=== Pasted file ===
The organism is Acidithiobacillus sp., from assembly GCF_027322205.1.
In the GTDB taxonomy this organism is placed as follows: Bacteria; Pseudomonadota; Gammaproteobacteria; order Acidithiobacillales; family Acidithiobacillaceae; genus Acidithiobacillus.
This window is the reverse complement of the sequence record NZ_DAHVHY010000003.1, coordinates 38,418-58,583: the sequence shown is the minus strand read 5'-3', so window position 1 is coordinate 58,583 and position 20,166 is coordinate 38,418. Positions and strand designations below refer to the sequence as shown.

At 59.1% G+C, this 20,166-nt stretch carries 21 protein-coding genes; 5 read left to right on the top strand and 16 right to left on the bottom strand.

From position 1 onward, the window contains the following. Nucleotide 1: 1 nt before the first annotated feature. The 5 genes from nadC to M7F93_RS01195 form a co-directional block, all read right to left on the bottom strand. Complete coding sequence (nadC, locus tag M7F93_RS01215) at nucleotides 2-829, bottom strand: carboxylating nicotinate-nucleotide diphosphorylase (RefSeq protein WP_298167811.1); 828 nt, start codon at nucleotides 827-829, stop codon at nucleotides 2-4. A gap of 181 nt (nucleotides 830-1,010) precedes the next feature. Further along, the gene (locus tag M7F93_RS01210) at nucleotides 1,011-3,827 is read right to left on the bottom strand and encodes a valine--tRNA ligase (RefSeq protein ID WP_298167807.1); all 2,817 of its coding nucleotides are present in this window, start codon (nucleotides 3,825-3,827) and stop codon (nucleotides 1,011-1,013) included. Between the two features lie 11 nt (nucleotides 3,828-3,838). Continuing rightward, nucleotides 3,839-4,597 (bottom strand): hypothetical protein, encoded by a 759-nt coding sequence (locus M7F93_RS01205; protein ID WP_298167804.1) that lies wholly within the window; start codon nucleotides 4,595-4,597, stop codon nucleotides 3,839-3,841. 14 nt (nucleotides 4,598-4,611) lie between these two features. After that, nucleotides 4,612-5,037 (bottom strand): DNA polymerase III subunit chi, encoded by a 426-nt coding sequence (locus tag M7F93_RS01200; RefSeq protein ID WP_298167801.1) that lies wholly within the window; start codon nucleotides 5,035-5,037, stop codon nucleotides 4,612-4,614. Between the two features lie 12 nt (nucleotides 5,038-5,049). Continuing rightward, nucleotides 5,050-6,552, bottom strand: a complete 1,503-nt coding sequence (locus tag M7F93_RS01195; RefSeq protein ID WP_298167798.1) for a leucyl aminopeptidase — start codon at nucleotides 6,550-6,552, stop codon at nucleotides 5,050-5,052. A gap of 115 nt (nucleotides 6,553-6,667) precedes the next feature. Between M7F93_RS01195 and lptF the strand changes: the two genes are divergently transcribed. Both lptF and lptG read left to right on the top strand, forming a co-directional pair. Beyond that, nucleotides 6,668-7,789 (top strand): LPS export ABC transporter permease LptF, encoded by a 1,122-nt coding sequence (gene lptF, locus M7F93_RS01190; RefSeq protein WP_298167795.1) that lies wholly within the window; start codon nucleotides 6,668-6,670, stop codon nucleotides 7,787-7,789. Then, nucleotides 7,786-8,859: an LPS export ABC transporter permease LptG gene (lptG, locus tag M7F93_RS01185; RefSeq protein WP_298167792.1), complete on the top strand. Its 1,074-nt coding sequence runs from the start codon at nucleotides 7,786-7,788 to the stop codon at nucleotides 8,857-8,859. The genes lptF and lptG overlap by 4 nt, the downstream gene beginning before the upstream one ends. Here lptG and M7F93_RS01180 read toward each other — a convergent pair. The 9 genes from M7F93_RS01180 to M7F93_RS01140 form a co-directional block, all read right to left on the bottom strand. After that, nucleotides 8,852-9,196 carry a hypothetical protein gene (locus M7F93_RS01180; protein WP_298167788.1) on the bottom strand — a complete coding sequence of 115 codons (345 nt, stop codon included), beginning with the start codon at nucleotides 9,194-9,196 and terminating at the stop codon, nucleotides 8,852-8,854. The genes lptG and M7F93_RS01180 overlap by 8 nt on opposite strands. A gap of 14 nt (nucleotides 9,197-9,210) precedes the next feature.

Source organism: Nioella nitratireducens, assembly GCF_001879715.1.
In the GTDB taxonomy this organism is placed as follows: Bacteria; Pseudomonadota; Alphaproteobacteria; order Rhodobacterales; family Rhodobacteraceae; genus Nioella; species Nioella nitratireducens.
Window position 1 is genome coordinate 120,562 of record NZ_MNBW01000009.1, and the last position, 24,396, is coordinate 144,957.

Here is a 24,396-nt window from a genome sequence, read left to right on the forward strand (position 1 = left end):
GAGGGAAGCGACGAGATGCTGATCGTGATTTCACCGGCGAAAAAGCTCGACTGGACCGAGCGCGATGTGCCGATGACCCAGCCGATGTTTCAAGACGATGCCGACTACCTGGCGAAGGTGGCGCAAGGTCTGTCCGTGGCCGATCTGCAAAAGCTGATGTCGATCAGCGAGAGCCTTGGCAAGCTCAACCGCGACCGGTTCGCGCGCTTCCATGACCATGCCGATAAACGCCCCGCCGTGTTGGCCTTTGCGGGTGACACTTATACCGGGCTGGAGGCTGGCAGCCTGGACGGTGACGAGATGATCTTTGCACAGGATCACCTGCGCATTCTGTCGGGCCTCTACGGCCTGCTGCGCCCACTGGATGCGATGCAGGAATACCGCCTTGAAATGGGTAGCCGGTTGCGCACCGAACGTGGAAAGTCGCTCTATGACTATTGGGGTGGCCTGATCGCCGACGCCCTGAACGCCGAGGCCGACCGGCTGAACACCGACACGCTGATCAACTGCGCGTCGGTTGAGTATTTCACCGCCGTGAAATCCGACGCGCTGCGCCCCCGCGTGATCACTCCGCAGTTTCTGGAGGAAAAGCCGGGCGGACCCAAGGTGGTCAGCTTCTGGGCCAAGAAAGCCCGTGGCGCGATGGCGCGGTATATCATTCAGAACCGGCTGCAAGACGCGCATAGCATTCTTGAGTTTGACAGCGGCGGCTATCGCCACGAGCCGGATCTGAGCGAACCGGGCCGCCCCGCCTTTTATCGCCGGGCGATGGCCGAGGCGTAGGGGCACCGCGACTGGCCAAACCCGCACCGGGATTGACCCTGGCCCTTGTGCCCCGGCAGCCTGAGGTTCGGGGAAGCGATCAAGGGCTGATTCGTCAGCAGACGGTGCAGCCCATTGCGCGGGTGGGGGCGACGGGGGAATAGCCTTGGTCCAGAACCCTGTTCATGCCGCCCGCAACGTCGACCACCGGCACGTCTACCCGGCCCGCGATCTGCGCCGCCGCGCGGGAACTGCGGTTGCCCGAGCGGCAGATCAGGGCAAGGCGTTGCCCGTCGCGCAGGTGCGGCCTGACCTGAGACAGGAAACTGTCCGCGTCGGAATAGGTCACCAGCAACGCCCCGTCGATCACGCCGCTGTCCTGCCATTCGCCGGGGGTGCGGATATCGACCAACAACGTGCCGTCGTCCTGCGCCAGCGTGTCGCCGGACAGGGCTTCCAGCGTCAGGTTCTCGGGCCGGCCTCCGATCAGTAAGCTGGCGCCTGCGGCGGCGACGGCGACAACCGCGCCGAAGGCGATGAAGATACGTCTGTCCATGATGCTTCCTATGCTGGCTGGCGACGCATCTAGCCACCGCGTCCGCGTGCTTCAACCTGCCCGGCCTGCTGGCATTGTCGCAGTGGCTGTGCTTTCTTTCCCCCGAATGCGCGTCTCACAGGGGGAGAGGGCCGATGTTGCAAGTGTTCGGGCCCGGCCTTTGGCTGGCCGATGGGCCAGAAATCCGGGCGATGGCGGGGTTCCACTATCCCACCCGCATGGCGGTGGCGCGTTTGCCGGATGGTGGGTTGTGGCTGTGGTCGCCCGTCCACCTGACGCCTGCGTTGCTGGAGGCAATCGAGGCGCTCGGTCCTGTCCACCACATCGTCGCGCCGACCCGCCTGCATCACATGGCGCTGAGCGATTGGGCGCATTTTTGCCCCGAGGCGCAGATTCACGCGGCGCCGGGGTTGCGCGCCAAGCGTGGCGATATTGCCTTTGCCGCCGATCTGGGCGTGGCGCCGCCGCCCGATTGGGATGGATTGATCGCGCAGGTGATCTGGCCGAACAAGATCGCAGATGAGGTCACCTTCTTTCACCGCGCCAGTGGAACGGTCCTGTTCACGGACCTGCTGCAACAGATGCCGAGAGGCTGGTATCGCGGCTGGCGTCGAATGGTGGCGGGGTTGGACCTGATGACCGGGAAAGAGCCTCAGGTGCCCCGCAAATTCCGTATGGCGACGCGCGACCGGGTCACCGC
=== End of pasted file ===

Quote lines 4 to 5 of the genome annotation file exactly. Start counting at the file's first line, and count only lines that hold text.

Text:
At 59.1% G+C, this 20,166-nt stretch carries 21 protein-coding genes; 5 read left to right on the top strand and 16 right to left on the bottom strand.

From position 1 onward, the window contains the following. Nucleotide 1: 1 nt before the first annotated feature. The 5 genes from nadC to M7F93_RS01195 form a co-directional block, all read right to left on the bottom strand. Complete coding sequence (nadC, locus tag M7F93_RS01215) at nucleotides 2-829, bottom strand: carboxylating nicotinate-nucleotide diphosphorylase (RefSeq protein WP_298167811.1); 828 nt, start codon at nucleotides 827-829, stop codon at nucleotides 2-4. A gap of 181 nt (nucleotides 830-1,010) precedes the next feature. Further along, the gene (locus tag M7F93_RS01210) at nucleotides 1,011-3,827 is read right to left on the bottom strand and encodes a valine--tRNA ligase (RefSeq protein ID WP_298167807.1); all 2,817 of its coding nucleotides are present in this window, start codon (nucleotides 3,825-3,827) and stop codon (nucleotides 1,011-1,013) included. Between the two features lie 11 nt (nucleotides 3,828-3,838). Continuing rightward, nucleotides 3,839-4,597 (bottom strand): hypothetical protein, encoded by a 759-nt coding sequence (locus M7F93_RS01205; protein ID WP_298167804.1) that lies wholly within the window; start codon nucleotides 4,595-4,597, stop codon nucleotides 3,839-3,841. 14 nt (nucleotides 4,598-4,611) lie between these two features. After that, nucleotides 4,612-5,037 (bottom strand): DNA polymerase III subunit chi, encoded by a 426-nt coding sequence (locus tag M7F93_RS01200; RefSeq protein ID WP_298167801.1) that lies wholly within the window; start codon nucleotides 5,035-5,037, stop codon nucleotides 4,612-4,614. Between the two features lie 12 nt (nucleotides 5,038-5,049). Continuing rightward, nucleotides 5,050-6,552, bottom strand: a complete 1,503-nt coding sequence (locus tag M7F93_RS01195; RefSeq protein ID WP_298167798.1) for a leucyl aminopeptidase — start codon at nucleotides 6,550-6,552, stop codon at nucleotides 5,050-5,052. A gap of 115 nt (nucleotides 6,553-6,667) precedes the next feature. Between M7F93_RS01195 and lptF the strand changes: the two genes are divergently transcribed. Both lptF and lptG read left to right on the top strand, forming a co-directional pair. Beyond that, nucleotides 6,668-7,789 (top strand): LPS export ABC transporter permease LptF, encoded by a 1,122-nt coding sequence (gene lptF, locus M7F93_RS01190; RefSeq protein WP_298167795.1) that lies wholly within the window; start codon nucleotides 6,668-6,670, stop codon nucleotides 7,787-7,789. Then, nucleotides 7,786-8,859: an LPS export ABC transporter permease LptG gene (lptG, locus tag M7F93_RS01185; RefSeq protein WP_298167792.1), complete on the top strand. Its 1,074-nt coding sequence runs from the start codon at nucleotides 7,786-7,788 to the stop codon at nucleotides 8,857-8,859. The genes lptF and lptG overlap by 4 nt, the downstream gene beginning before the upstream one ends. Here lptG and M7F93_RS01180 read toward each other — a convergent pair. The 9 genes from M7F93_RS01180 to M7F93_RS01140 form a co-directional block, all read right to left on the bottom strand. After that, nucleotides 8,852-9,196 carry a hypothetical protein gene (locus M7F93_RS01180; protein WP_298167788.1) on the bottom strand — a complete coding sequence of 115 codons (345 nt, stop codon included), beginning with the start codon at nucleotides 9,194-9,196 and terminating at the stop codon, nucleotides 8,852-8,854. The genes lptG and M7F93_RS01180 overlap by 8 nt on opposite strands. A gap of 14 nt (nucleotides 9,197-9,210) precedes the next feature.